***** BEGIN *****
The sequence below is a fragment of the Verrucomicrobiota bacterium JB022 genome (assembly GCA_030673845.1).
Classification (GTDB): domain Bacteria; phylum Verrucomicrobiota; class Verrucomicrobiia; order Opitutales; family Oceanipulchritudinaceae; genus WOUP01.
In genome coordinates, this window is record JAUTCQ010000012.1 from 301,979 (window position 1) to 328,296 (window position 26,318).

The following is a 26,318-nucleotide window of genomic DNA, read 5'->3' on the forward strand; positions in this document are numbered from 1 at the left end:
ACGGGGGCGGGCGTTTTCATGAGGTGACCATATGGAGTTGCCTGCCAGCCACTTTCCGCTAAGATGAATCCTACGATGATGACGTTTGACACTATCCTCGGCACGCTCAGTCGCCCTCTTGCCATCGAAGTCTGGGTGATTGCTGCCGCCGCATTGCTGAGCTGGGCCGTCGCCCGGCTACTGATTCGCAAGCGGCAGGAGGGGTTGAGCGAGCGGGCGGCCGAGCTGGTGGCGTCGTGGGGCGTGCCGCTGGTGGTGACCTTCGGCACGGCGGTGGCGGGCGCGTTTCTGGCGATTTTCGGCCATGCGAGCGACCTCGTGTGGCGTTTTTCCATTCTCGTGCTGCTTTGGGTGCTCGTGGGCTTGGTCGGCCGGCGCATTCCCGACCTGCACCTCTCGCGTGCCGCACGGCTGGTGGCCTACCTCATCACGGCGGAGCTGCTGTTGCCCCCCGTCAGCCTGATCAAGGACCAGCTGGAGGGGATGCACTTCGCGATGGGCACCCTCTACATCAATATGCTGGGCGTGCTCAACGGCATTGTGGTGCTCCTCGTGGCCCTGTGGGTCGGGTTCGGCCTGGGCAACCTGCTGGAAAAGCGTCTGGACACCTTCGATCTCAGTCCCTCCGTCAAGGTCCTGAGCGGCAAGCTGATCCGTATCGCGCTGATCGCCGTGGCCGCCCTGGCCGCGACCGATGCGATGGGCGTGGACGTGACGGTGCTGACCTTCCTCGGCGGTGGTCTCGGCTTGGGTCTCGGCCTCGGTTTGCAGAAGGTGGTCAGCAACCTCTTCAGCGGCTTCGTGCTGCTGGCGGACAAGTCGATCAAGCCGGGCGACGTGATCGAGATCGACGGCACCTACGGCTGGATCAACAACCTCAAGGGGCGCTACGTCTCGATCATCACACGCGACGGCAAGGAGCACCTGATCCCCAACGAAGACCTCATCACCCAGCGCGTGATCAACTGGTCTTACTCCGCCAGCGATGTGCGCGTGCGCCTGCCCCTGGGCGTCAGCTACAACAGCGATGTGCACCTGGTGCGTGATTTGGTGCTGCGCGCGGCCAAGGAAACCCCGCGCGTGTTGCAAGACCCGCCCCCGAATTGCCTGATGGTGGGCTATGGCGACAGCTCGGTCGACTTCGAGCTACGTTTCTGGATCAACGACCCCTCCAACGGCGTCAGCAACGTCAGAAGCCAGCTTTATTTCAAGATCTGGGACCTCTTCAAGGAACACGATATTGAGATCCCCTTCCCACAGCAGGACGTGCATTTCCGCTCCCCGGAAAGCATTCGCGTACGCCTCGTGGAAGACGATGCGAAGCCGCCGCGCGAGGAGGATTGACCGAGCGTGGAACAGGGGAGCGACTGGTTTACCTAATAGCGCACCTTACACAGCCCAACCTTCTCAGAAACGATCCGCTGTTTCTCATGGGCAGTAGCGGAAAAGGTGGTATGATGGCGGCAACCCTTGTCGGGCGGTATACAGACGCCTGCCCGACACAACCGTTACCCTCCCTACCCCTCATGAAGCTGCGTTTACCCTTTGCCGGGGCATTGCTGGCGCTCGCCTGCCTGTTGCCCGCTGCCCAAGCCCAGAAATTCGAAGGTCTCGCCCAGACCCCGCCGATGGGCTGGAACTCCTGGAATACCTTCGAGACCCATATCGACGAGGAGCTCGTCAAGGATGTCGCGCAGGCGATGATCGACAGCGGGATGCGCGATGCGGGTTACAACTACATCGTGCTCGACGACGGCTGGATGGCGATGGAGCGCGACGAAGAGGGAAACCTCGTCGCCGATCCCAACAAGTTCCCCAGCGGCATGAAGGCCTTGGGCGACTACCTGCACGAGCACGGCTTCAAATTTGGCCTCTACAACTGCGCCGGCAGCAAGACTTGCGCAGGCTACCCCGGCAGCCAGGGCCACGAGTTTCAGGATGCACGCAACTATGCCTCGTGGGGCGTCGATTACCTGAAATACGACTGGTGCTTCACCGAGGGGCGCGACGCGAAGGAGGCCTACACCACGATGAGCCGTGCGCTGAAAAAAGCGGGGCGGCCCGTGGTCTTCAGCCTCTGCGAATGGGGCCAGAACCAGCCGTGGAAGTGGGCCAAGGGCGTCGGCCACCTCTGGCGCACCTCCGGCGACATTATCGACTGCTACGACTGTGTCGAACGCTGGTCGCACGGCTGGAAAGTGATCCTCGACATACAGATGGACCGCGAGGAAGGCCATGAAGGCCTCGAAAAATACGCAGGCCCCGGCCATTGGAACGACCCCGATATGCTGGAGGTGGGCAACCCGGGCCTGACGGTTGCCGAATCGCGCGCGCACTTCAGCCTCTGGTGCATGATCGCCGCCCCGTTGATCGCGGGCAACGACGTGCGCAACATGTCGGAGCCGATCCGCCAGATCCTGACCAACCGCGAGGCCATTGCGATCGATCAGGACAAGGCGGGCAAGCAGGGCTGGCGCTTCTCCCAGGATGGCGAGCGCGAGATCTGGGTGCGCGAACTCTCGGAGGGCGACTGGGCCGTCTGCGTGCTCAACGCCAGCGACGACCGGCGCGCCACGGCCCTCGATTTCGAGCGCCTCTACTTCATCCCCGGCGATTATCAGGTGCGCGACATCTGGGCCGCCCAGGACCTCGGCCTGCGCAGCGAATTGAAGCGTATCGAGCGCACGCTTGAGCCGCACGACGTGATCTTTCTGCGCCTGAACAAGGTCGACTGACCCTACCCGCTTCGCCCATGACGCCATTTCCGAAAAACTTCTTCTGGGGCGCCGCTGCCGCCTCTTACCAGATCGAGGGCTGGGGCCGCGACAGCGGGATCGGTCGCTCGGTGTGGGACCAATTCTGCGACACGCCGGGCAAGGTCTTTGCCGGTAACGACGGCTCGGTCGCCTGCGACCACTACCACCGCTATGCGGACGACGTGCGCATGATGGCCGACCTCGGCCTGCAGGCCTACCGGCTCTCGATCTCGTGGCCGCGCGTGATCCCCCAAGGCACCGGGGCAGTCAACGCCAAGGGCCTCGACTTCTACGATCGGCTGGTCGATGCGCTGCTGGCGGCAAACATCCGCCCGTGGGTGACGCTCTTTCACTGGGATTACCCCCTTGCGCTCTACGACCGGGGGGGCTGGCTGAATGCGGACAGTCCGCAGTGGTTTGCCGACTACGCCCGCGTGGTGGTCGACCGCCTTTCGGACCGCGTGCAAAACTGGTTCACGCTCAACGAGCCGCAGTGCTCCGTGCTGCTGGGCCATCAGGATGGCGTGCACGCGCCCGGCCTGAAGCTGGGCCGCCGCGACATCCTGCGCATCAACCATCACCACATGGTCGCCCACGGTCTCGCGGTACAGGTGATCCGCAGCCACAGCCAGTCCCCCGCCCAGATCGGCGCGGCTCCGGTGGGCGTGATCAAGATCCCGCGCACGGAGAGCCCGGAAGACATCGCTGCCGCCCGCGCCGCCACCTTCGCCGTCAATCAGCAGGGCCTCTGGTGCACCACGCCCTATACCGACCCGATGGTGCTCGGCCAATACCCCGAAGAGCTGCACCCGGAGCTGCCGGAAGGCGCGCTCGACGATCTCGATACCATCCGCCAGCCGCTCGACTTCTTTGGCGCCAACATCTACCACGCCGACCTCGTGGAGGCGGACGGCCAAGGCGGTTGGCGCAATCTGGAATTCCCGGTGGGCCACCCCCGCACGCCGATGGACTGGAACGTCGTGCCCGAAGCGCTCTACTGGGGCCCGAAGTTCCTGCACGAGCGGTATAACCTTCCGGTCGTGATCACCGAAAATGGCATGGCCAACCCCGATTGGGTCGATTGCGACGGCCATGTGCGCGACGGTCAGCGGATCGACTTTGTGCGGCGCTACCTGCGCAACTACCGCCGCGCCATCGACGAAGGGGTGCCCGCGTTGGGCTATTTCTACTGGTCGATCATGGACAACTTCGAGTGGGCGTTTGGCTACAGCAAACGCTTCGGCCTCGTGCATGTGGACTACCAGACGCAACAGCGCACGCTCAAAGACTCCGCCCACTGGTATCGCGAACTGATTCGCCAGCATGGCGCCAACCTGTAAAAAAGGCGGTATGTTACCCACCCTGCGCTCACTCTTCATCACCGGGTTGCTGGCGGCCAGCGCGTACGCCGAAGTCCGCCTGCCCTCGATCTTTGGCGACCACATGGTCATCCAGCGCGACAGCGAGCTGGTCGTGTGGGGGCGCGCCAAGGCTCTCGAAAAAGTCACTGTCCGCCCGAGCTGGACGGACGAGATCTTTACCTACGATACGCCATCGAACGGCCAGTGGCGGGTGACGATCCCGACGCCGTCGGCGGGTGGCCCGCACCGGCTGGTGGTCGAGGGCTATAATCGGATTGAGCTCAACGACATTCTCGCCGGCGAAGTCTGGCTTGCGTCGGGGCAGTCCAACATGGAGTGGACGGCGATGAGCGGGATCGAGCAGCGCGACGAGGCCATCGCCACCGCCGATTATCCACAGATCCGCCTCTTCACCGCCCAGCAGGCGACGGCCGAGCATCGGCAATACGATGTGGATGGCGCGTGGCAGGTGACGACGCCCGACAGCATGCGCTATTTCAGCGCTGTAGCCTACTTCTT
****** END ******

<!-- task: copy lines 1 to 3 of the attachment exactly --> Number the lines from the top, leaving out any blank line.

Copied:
The sequence below is a fragment of the Verrucomicrobiota bacterium JB022 genome (assembly GCA_030673845.1).
Classification (GTDB): domain Bacteria; phylum Verrucomicrobiota; class Verrucomicrobiia; order Opitutales; family Oceanipulchritudinaceae; genus WOUP01.
In genome coordinates, this window is record JAUTCQ010000012.1 from 301,979 (window position 1) to 328,296 (window position 26,318).